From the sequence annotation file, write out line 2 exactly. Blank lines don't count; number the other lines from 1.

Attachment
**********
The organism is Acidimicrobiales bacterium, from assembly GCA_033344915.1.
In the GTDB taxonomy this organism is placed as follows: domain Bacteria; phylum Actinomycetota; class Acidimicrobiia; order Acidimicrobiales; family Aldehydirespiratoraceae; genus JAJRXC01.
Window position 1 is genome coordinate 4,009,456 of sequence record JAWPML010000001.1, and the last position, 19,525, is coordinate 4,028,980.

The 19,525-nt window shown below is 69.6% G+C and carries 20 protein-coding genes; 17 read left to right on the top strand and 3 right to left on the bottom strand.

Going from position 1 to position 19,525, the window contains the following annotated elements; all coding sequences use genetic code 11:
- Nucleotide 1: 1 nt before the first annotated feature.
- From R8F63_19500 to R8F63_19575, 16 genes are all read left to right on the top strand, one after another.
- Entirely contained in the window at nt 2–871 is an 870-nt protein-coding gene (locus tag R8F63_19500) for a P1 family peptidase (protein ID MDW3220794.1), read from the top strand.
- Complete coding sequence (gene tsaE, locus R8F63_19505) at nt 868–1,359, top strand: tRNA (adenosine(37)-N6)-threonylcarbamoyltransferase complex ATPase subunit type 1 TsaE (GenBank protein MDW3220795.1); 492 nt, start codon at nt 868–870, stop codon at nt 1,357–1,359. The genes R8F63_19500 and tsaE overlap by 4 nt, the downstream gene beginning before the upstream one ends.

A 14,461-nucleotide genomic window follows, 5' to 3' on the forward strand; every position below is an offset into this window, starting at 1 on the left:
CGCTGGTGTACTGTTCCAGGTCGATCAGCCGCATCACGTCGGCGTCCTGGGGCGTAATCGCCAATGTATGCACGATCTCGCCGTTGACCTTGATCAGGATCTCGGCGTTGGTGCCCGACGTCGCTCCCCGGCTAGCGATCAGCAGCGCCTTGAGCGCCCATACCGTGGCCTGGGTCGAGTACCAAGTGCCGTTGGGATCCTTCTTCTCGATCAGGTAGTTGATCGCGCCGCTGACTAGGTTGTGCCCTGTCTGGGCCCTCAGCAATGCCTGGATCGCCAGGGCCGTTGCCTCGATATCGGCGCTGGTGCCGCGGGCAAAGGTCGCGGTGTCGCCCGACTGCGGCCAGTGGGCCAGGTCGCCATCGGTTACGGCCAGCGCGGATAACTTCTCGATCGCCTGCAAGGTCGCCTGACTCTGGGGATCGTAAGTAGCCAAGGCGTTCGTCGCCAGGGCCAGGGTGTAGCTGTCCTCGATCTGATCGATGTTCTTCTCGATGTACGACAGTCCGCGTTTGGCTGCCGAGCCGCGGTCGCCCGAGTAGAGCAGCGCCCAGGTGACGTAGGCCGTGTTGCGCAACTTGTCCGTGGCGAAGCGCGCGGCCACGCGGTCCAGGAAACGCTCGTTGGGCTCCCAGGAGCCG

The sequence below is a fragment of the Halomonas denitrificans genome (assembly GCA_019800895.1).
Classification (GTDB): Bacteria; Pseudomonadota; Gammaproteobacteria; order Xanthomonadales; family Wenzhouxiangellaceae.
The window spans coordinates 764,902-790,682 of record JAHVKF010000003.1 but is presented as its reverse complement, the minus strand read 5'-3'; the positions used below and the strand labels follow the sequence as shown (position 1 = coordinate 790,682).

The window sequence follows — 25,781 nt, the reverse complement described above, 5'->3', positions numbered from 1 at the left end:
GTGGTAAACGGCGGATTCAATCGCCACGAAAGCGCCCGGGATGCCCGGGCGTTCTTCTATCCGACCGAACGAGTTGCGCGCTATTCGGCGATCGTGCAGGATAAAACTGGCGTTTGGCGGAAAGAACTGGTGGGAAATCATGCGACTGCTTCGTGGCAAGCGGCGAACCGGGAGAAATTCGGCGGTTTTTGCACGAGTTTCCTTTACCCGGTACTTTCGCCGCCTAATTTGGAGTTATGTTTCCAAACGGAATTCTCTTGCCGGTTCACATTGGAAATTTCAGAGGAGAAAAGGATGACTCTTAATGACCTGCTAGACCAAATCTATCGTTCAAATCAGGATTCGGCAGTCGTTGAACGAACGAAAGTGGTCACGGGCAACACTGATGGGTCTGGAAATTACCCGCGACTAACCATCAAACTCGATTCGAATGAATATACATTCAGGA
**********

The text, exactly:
In the GTDB taxonomy this organism is placed as follows: domain Bacteria; phylum Actinomycetota; class Acidimicrobiia; order Acidimicrobiales; family Aldehydirespiratoraceae; genus JAJRXC01.